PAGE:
- Slowly pull the scraping tool out of the drain. Take care not to splash any of the drain cleaner onto your skin or eyes.
- Run hot water down the drain again.
- Repeat steps 4-7 until the drain runs freely again.
If there is no clog, your sink may have a dry P-trap. The P-trap is the curved piece of drainpipe below the sink. Its purpose is to hold water, forming a protective barrier that prevents sewer gases from rising back up and out the drain's mouth. If the P-trap is dry or nearly dry, gases can escape up the drain.
Especially in sinks that haven't been used for a while -- guest bathrooms, for example -- the water in the P-trap may have simply evaporated. This is an easy problem to fix:
- Pour a quart of water into the drain.
- Leave the room for 15 to 30 minutes.
- Return to the bathroom: if the smell is gone, you've solved your problem! If there is still a sewer odor, try the next suggestion below.
Leak In Sink Plumbing
A leak in the drainpipe assembly of your sink may also cause the P-trap to dry out. This is probably a job for a plumber, but you might decide to fix it yourself.
- Under the sink, locate the two joints where the P-trap connects to the other drainpipe sections.
- Set a bucket under the P-trap to catch any water that may gush out.
- Unscrew the nuts at the two joints between the P-trap and the other sections of the drainpipe.
- Pull the P-trap down and away from the drainpipe.
- Examine the washers between the ends of the P-trap and the ends of the other sections of the drainpipe. If the washers are corroded, replace them and re-install the P-trap.
- Examine the P-trap itself for cracks or holes. Replace the P-trap if it is defective.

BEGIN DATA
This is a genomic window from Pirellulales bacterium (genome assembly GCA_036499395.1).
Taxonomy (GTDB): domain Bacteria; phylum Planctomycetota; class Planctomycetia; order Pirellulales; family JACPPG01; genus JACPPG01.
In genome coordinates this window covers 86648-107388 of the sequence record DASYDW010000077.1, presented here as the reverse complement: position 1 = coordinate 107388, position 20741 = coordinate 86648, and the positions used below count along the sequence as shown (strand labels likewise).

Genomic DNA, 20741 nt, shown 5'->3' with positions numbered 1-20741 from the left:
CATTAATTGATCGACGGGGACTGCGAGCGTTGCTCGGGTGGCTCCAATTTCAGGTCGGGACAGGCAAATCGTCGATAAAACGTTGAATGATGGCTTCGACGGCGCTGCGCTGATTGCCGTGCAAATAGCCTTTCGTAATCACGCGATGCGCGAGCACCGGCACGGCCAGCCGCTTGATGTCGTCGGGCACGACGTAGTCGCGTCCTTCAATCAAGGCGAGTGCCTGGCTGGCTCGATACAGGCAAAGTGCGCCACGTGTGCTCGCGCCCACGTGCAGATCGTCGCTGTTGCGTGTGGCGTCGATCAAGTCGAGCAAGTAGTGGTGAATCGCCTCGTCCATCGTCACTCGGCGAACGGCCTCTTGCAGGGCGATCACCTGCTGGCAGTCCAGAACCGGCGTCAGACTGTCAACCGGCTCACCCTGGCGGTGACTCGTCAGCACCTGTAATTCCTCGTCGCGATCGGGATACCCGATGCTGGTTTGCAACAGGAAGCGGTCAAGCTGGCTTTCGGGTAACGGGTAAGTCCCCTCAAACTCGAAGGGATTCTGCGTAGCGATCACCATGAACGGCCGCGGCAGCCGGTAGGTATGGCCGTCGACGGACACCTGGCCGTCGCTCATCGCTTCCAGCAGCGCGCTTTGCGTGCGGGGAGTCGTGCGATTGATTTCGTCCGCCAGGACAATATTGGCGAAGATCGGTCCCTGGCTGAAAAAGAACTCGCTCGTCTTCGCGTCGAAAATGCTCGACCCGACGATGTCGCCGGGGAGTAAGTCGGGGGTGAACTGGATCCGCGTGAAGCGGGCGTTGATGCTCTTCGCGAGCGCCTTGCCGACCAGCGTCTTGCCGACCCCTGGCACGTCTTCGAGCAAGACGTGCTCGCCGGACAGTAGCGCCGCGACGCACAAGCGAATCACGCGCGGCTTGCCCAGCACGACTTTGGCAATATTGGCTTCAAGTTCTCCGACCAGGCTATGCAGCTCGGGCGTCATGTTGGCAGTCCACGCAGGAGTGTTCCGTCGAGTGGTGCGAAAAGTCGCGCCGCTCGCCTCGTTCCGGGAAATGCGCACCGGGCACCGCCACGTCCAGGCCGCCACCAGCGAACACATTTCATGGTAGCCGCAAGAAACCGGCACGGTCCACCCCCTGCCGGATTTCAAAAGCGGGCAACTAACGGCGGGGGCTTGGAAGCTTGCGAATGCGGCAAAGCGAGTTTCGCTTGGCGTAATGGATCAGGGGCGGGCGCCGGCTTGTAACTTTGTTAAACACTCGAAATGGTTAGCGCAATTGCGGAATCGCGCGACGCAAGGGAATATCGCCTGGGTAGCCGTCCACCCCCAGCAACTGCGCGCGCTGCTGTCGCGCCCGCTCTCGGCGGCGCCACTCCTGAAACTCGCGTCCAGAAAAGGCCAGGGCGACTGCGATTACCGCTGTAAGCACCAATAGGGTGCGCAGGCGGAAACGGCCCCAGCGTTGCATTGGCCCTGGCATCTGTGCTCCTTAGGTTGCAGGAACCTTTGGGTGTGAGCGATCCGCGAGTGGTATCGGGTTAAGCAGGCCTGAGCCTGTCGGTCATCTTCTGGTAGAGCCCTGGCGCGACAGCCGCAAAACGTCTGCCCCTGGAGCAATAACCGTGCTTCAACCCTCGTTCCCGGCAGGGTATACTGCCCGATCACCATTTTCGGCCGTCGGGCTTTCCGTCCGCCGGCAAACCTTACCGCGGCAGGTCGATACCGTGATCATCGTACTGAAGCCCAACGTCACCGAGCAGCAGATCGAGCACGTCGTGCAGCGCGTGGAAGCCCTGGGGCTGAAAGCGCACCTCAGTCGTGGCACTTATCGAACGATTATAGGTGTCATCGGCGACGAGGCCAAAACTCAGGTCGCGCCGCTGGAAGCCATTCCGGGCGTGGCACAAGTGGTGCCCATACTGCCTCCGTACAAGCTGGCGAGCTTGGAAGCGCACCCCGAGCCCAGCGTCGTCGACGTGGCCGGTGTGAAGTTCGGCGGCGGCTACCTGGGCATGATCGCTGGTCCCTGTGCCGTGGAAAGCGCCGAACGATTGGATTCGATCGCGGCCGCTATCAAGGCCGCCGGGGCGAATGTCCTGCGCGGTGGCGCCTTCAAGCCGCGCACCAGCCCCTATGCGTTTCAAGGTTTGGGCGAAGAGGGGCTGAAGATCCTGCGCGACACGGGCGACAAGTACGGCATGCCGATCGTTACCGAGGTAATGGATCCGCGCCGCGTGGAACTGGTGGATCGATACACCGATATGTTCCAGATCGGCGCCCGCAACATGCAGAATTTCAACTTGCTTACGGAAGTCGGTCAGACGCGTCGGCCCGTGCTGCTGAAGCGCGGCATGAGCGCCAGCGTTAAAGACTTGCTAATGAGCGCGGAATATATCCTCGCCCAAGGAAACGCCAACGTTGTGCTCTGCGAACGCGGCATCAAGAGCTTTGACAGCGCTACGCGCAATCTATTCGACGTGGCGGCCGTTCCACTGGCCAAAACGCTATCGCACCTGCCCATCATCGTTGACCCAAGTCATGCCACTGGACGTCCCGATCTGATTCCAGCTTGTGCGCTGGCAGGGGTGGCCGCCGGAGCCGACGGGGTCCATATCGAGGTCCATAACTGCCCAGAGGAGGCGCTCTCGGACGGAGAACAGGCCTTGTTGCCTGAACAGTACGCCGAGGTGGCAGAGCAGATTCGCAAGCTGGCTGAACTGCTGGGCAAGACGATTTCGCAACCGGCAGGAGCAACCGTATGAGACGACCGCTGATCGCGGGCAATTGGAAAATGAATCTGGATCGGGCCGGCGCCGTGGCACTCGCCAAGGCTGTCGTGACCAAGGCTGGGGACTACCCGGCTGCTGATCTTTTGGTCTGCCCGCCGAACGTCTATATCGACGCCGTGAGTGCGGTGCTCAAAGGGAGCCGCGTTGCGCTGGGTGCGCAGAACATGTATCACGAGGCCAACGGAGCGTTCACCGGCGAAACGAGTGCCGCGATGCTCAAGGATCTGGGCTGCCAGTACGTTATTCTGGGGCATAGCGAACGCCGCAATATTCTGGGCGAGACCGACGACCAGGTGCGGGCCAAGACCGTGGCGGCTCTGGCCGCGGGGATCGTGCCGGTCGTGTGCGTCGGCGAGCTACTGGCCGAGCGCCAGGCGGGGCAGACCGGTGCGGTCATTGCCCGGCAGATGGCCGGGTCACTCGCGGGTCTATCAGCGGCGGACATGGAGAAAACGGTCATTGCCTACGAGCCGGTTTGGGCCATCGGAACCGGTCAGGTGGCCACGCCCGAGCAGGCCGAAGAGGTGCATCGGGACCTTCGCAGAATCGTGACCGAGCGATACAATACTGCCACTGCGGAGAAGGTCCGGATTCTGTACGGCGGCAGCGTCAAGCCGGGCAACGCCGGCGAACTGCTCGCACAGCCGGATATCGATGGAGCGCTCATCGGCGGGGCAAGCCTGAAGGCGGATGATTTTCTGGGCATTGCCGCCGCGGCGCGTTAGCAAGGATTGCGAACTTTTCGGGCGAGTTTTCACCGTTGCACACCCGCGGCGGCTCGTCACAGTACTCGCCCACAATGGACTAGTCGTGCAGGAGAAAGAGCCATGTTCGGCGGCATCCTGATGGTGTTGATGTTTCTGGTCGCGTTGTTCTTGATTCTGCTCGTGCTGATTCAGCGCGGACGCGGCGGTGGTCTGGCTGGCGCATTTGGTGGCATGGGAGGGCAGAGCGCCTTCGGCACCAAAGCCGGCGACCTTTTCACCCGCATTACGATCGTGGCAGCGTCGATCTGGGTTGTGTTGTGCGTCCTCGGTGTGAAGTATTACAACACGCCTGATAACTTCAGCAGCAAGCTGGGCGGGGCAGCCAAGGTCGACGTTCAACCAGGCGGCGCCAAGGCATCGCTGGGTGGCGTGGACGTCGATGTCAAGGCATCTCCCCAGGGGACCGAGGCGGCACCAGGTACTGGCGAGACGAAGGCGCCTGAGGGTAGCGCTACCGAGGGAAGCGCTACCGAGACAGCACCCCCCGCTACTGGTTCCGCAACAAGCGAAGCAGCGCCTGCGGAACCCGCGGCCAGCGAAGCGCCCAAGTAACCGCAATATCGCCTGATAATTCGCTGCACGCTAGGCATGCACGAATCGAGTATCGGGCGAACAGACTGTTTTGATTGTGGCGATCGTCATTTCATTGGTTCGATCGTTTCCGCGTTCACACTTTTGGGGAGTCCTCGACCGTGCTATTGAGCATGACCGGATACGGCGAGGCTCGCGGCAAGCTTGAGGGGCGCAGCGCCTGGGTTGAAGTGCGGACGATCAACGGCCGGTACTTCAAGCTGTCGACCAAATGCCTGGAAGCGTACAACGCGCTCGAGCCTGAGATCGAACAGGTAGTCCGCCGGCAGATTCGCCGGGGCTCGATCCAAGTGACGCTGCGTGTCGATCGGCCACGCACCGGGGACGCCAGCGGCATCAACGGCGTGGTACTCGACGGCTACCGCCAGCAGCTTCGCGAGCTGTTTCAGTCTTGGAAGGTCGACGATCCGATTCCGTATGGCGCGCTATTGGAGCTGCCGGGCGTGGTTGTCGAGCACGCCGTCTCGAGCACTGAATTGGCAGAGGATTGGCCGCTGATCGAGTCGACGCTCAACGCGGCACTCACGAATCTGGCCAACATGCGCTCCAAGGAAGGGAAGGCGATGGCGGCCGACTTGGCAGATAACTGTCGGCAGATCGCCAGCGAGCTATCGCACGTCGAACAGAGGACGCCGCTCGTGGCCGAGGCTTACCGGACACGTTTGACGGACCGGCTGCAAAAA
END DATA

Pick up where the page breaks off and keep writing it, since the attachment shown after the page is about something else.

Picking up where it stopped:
Faulty Vent Pipes
If you've tried all of the remedies listed above and your sink is still emitting a sewage smell, the problem may be a leak, clog, or other problem with the vent pipe that carries sewer gases out through the roof. This is not something you can fix on your own: it's time to call a plumber.
Why Does My Sink Smell Like Rotten Eggs?
If your bathroom sink smells like rotten eggs, bacteria have built up in your water heater, drainpipes, or faucets. These bacteria feed on corroded anodized rods in water heaters and on the hair, skin cells, and soap residue built up in the water system. They then release hydrogen sulfide gas, which contaminates the water in your system and smells of rotten eggs.
To determine whether the rotten-egg smell comes from your water supply or your drains, fill a glass with cold water from your faucet and another with hot water. Take them both outside and smell them. If they both smell normal, the problem is in your drains. If only the hot water smells bad, your water heater is probably contaminated. On the other hand, if both glasses smell bad, your faucet is likely contaminated.
Water Heater Contaminated
If the odor is coming from your hot water, replace the anodized rod in your water heater. This rod aims to protect the steel interior of the water heater from corrosion: corrosive elements in the water attack the rod rather than the steel. However, as the anodized rod breaks down, it imparts a foul odor to the water in the heater. Follow these steps to replace the anodized rod:
- Turn off power to the water heater.
- Close off the inflow valve, so no more water comes into the heater.
- Locate the anodized rod on top of the heater element.
- Gently loosen and remove the rod. Be careful -- it may be hot!
- Install a new anodized rod.
- Turn the power back on, open the inflow valve, and refill the water heater.
Bacteria In Faucets